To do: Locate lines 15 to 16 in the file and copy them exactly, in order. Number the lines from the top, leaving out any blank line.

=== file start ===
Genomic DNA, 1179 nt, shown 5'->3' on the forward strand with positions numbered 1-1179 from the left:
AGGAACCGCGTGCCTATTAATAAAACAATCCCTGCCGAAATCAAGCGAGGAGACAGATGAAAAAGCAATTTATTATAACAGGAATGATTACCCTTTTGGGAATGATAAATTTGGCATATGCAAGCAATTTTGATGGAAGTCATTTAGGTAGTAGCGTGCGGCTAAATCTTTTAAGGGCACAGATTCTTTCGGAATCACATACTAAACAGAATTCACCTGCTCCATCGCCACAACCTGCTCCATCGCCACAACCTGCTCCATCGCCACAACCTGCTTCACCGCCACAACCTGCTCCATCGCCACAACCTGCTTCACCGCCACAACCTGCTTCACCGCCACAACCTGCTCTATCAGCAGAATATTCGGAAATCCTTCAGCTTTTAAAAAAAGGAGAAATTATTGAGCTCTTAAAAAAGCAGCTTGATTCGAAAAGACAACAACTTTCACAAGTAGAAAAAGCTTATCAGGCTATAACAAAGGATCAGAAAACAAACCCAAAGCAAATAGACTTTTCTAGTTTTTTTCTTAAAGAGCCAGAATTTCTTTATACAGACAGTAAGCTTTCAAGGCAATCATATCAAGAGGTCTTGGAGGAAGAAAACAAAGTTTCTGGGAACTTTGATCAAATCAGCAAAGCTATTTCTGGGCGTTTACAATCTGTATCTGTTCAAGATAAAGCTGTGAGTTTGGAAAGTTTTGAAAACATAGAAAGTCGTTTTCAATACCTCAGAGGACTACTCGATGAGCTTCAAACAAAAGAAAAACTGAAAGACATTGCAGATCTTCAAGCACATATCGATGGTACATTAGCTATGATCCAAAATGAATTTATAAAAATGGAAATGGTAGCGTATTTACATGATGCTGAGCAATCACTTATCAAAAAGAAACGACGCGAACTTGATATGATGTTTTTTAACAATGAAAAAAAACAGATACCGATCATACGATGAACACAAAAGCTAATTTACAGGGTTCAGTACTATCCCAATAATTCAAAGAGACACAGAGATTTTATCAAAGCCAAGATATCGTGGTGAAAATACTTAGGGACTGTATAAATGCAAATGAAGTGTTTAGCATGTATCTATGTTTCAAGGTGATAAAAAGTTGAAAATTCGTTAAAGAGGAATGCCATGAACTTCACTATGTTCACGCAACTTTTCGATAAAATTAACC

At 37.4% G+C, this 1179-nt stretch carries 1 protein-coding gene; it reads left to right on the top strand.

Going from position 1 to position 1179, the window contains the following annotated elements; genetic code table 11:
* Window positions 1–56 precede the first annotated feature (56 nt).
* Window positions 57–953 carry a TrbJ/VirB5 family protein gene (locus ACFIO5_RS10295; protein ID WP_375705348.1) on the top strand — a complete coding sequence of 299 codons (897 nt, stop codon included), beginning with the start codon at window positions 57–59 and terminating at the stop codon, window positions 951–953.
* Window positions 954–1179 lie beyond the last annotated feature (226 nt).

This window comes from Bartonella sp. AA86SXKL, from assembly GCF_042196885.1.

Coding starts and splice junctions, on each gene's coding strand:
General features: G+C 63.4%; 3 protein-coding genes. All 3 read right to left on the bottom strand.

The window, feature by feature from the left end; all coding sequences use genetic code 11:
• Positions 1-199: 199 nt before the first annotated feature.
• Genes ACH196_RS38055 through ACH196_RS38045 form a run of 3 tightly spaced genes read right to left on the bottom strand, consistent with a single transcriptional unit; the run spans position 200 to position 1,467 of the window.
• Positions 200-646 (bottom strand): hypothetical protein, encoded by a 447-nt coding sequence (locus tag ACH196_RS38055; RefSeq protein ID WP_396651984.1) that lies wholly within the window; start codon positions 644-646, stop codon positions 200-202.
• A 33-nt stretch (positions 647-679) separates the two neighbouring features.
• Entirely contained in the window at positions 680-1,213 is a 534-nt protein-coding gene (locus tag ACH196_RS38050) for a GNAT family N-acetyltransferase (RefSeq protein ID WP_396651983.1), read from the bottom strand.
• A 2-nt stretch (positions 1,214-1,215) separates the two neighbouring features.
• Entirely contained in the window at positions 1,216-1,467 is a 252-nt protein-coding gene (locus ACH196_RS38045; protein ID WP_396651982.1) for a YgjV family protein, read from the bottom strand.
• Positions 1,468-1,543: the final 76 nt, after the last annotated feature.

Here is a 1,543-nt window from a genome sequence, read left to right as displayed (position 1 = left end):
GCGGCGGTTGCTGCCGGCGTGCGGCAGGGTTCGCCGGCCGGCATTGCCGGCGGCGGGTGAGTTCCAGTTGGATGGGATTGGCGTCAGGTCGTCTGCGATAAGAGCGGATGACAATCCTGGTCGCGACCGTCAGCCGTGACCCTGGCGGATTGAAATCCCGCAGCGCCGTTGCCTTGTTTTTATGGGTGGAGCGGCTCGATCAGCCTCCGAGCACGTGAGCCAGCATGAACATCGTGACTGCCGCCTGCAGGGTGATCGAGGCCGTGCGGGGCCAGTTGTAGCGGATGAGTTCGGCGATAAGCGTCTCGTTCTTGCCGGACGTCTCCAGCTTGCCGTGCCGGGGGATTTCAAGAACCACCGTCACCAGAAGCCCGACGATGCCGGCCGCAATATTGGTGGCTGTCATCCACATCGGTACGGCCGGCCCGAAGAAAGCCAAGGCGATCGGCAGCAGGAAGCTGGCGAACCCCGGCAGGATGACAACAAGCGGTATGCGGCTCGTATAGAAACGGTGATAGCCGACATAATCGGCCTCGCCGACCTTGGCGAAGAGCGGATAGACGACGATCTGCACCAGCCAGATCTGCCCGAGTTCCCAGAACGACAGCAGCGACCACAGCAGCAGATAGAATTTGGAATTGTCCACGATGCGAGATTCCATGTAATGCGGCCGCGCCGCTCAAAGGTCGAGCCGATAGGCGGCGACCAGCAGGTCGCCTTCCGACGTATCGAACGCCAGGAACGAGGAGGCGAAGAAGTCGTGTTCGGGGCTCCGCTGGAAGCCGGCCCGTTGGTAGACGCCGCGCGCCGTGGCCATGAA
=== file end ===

• A 33-nt stretch (positions 647-679) separates the two neighbouring features.
• Entirely contained in the window at positions 680-1,213 is a 534-nt protein-coding gene (locus tag ACH196_RS38050) for a GNAT family N-acetyltransferase (RefSeq protein ID WP_396651983.1), read from the bottom strand.